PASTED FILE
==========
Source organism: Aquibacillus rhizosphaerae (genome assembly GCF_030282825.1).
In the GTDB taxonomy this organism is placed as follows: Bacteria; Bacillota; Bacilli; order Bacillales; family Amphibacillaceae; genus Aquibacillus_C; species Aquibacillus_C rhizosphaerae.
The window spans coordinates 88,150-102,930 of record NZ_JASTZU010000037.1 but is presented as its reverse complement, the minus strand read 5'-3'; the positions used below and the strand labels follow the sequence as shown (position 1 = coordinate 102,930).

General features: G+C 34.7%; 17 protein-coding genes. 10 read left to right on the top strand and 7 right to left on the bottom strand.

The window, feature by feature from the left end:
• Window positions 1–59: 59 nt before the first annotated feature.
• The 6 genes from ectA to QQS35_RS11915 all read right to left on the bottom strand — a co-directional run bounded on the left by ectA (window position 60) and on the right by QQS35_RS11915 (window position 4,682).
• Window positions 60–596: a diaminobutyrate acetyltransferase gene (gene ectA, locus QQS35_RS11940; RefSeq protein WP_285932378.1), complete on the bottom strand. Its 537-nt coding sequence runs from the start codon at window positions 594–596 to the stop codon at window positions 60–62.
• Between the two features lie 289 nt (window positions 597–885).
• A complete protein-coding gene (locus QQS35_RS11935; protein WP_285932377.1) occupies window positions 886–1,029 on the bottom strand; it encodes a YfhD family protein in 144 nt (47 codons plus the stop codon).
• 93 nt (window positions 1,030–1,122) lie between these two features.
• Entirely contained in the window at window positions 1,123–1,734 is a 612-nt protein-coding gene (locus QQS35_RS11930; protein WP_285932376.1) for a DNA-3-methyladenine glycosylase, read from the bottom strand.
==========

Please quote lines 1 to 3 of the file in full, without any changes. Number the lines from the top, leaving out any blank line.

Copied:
Source organism: Aquibacillus rhizosphaerae (genome assembly GCF_030282825.1).
In the GTDB taxonomy this organism is placed as follows: Bacteria; Bacillota; Bacilli; order Bacillales; family Amphibacillaceae; genus Aquibacillus_C; species Aquibacillus_C rhizosphaerae.
The window spans coordinates 88,150-102,930 of record NZ_JASTZU010000037.1 but is presented as its reverse complement, the minus strand read 5'-3'; the positions used below and the strand labels follow the sequence as shown (position 1 = coordinate 102,930).